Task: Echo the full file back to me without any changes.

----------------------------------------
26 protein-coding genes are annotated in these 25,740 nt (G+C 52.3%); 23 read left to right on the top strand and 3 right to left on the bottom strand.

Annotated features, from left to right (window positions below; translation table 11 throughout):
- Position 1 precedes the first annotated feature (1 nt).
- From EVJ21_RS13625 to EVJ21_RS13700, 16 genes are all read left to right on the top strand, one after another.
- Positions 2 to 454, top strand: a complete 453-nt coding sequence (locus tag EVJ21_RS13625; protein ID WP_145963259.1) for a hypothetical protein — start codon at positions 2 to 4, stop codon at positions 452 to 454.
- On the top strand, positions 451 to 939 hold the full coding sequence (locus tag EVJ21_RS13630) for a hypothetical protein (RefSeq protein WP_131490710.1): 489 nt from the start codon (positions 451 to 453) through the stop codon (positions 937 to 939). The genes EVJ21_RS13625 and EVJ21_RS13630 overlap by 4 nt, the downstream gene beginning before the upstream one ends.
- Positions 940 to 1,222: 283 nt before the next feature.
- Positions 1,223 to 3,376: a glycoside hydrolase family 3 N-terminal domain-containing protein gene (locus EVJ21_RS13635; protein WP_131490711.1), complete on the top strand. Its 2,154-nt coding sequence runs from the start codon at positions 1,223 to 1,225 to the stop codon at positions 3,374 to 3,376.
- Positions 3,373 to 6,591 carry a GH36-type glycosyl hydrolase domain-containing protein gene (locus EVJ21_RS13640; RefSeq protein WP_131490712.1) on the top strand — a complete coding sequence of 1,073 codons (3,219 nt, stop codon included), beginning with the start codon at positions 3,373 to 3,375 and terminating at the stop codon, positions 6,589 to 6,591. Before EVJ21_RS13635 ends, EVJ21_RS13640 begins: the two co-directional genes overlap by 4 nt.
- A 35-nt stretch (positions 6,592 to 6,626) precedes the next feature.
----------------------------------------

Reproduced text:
26 protein-coding genes are annotated in these 25,740 nt (G+C 52.3%); 23 read left to right on the top strand and 3 right to left on the bottom strand.

Annotated features, from left to right (window positions below; translation table 11 throughout):
- Position 1 precedes the first annotated feature (1 nt).
- From EVJ21_RS13625 to EVJ21_RS13700, 16 genes are all read left to right on the top strand, one after another.
- Positions 2 to 454, top strand: a complete 453-nt coding sequence (locus tag EVJ21_RS13625; protein ID WP_145963259.1) for a hypothetical protein — start codon at positions 2 to 4, stop codon at positions 452 to 454.
- On the top strand, positions 451 to 939 hold the full coding sequence (locus tag EVJ21_RS13630) for a hypothetical protein (RefSeq protein WP_131490710.1): 489 nt from the start codon (positions 451 to 453) through the stop codon (positions 937 to 939). The genes EVJ21_RS13625 and EVJ21_RS13630 overlap by 4 nt, the downstream gene beginning before the upstream one ends.
- Positions 940 to 1,222: 283 nt before the next feature.
- Positions 1,223 to 3,376: a glycoside hydrolase family 3 N-terminal domain-containing protein gene (locus EVJ21_RS13635; protein WP_131490711.1), complete on the top strand. Its 2,154-nt coding sequence runs from the start codon at positions 1,223 to 1,225 to the stop codon at positions 3,374 to 3,376.
- Positions 3,373 to 6,591 carry a GH36-type glycosyl hydrolase domain-containing protein gene (locus EVJ21_RS13640; RefSeq protein WP_131490712.1) on the top strand — a complete coding sequence of 1,073 codons (3,219 nt, stop codon included), beginning with the start codon at positions 3,373 to 3,375 and terminating at the stop codon, positions 6,589 to 6,591. Before EVJ21_RS13635 ends, EVJ21_RS13640 begins: the two co-directional genes overlap by 4 nt.
- A 35-nt stretch (positions 6,592 to 6,626) precedes the next feature.